In the current study, 10 compounds were extracted and identified from B. davidii grown in Guizhou, and their cell growth inhibitory effects on Mgc-803 and Bcap-37 cells were evaluated by MTT assay. Among these ten compounds, colchicine 10 was extracted from B. davidii firstly. Both of colchicines and luteolin showed potent anticancer activities on Bcap-37 and BGC-823 cells in a dose-dependent manner. And the IC50 values of luteolin and colchicine on Mgc-803 cells were 19.87±1.0 and 18.79±1.6 μM, respectively, The IC50 values of luteolin and colchicine on Bcap-37 cells were 41.78±2.2 and 76.01±0.6 μM, respectively. This is the first study to have extracted colchicine from B. davidii. Moreover, the apoptotic activities induced by colchicine and luteolin in Mgc-803 cells were investigated through AO/EB staining, Hoechst 33258 staining, TUNEL assay, and flow cytometry analysis. The results demonstrated that both compounds are promising adjuvant therapies for treating human carcinoma cells. Further studies are needed to clarify the action mechanism of B. davidii on the inhibition of human malignant tumor cell proliferation.

Methods

Plant materials

Fresh B. davidii samples were collected from Bijie, Guizhou, in 2008. The plant was identified by Professor Deqing Long (Guiyang Medical University). A voucher specimen was deposited in the Botany and Pharmacognosy Department, School of Pharmacy, Guiyang Medical University.

Extraction and isolation

Dried B. davidii (20 kg) samples were powdered and extracted with ethanol at room temperature four times for 7 days each. After filtration, the extract was evaporated under reduced pressure for ethanol removal to obtain a water suspension that was sequentially extracted at room temperature with petroleum ether (5000 mL), ethyl acetate (5000 mL), n-butanol (5000 mL), and water (5000 mL).

The n-butanol extract of B. davidii (195 g) was chromatographed on a Si gel column (1800 g, 200–300 mesh) eluted with ethyl acetate/methanol mixtures. The fractions eluted with a 10:1 ethyl acetate/methanol ratio yielded 10.2 g of extract A, whereas those eluted with a 5:1 ethyl acetate/methanol ratio afforded 15.4 g of extract B. Extract A was subjected to passage over a Si gel column (250 mL) and eluted with trichloromethane, trichloromethane/methanol, and methanol. It was fractionated into three parts (A1–A3): The A1 fraction was purified on Merck Silica gel 60RP-18 (30%,40%, and 50% methanol) to obtain compound 10 (18 mg) and compound 8 (60 mg). The A2 fraction was purified on a Sephadex LH-20 column (methanol/water) and then a Si gel column (trichloromethane/methanol, 90:7) to obtain compound 9 (43 mg). The A3 fraction was purified on Si gel column (trichloromethane/methanol, 70:3) to obtain compound 2 (30 mg).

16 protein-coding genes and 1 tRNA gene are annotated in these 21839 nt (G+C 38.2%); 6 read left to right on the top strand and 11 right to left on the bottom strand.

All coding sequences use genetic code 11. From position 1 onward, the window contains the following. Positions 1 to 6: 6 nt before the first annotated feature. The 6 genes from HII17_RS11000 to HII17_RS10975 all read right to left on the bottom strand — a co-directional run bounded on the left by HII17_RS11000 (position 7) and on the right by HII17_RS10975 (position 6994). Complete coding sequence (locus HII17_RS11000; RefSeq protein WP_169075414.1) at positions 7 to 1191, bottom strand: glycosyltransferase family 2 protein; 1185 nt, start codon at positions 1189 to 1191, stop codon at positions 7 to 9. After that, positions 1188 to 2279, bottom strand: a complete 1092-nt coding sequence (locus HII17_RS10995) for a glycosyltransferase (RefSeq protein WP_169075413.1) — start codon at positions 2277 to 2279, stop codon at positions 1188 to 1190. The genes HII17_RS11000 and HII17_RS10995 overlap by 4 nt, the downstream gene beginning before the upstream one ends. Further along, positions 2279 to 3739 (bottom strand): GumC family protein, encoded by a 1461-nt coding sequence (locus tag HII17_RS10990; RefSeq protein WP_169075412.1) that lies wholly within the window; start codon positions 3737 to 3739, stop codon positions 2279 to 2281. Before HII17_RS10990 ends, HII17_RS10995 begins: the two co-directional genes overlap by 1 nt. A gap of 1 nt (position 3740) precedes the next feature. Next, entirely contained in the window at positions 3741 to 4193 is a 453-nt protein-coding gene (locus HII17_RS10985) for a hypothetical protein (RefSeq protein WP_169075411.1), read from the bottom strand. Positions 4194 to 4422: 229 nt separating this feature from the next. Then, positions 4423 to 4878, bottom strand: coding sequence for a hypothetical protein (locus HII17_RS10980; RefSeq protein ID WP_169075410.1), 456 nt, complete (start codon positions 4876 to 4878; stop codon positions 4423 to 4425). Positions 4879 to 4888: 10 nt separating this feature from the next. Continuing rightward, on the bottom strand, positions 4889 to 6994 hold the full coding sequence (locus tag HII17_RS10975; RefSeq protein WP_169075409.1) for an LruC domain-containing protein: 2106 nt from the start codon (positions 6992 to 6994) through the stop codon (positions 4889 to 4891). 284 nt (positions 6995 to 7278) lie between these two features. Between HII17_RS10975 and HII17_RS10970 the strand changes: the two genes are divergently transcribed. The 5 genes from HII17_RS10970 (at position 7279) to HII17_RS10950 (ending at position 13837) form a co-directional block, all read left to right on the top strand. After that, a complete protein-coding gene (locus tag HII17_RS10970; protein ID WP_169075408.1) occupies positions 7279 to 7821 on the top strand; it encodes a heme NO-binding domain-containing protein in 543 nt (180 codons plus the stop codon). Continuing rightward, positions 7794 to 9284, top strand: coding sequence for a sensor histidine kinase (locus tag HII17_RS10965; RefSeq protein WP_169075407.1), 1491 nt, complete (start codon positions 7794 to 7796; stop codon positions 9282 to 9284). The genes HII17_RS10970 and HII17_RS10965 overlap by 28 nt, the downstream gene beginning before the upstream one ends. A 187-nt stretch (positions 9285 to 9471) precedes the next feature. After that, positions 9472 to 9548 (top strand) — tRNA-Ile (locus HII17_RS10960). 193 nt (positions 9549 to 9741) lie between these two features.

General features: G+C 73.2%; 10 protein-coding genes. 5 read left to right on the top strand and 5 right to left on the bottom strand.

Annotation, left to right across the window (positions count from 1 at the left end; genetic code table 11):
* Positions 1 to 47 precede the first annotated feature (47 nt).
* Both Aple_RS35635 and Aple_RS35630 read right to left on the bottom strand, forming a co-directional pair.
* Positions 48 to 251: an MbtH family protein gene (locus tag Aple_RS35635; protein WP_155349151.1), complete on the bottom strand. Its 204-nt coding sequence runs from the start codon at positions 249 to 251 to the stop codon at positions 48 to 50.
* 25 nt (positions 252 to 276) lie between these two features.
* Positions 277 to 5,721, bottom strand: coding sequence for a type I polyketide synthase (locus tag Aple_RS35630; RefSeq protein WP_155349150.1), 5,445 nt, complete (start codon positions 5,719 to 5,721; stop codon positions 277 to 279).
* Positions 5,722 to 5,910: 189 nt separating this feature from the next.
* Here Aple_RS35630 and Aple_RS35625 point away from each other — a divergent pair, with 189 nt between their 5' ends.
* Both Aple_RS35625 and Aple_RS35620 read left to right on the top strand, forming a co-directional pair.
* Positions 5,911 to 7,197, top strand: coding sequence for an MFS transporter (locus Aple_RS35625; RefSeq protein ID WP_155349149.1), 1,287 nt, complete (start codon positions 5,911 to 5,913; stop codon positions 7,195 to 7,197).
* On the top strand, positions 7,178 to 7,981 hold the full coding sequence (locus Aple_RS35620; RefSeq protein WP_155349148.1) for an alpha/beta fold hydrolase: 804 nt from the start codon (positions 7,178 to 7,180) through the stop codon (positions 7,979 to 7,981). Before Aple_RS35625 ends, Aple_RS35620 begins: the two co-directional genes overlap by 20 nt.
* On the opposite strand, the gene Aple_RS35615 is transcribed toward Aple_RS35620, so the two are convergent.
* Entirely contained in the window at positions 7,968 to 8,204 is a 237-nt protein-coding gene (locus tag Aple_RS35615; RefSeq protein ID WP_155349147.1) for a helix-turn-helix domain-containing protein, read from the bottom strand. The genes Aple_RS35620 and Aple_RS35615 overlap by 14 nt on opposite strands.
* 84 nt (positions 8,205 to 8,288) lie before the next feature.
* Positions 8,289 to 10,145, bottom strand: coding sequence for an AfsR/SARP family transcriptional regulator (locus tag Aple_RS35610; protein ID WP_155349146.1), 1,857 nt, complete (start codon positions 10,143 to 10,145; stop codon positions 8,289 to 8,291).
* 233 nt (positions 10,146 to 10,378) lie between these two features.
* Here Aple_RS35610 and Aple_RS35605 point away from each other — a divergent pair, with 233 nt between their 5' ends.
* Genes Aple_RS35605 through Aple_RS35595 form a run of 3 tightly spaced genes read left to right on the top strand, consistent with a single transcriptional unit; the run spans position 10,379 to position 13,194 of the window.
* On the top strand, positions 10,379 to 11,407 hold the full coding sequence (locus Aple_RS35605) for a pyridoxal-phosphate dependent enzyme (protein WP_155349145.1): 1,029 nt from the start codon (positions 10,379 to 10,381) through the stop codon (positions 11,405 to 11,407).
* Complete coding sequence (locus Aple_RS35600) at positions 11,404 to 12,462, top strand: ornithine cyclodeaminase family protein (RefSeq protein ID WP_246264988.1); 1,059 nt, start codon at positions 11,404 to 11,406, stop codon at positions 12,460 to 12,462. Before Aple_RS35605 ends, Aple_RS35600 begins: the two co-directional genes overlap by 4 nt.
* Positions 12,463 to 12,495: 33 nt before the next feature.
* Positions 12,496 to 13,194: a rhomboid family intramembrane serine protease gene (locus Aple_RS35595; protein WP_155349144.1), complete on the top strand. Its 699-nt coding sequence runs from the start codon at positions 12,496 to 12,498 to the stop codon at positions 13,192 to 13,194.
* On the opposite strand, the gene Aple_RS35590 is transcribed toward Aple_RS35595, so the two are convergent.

Extract B was fractionated into four parts (B1–B4) over a Si gel column (350 mL) eluting with trichloromethane/methanol (30:1): The B1 fraction was purified on Merck Silica gel 60RP-18 (30%, 40%, 50%, and 100% methanol) to obtain compound 6 (25 17 mg) and compound 5 (63 mg). The B2 fraction was purified on Merck Silica gel 18 60RP-18 (40%, 50%, and 100% methanol) to obtain compound 3 (31 mg) and compound 1 (24 mg). The B3 fraction was purified on a Si gel column (trichloromethane/methanol, 10:7) to obtain compound 7 (160 mg). The B4 fraction was purified on a Sephadex LH-20 column (methanol) to obtain compound 4 (42 mg).

Cell lines and culture

The human gastric cancer cell line Mgc-803, human breast cancer cell line Bcap-37 were grown in RPMI (Roswell Park Memorial Institute) 1640 and supplemented with 10% fetal bovine serum at 37°C in a humidified atmosphere with 5% CO2; All cell lines were purchased from Institute of Biochemistry and Cell Biology, Shanghai Institute for Biological Sciences, Chinese Academy of Sciences.

Anticancer activity assays

MTT assay

The activities of the compounds in Mgc-803, Bcap-37 were evaluated in vitro using MTT assay. All cell lines (2000 cells/well) were incubated for 24 h at 37°C in an atmosphere of 5% CO2 before the compounds were added. After treatment with various concentrations of each extract, the cells were incubated for an additional 72 h at 37°C in 5% CO2. Subsequently, the medium was removed and the cells in each well were incubated with 100 μL of MTT solution (0.5 mg/mL) for 4 h at 37°C. Finally, the mixture was supplemented with sodium dodecyl sulfate and the cells were incubated for 12 h at 37°C.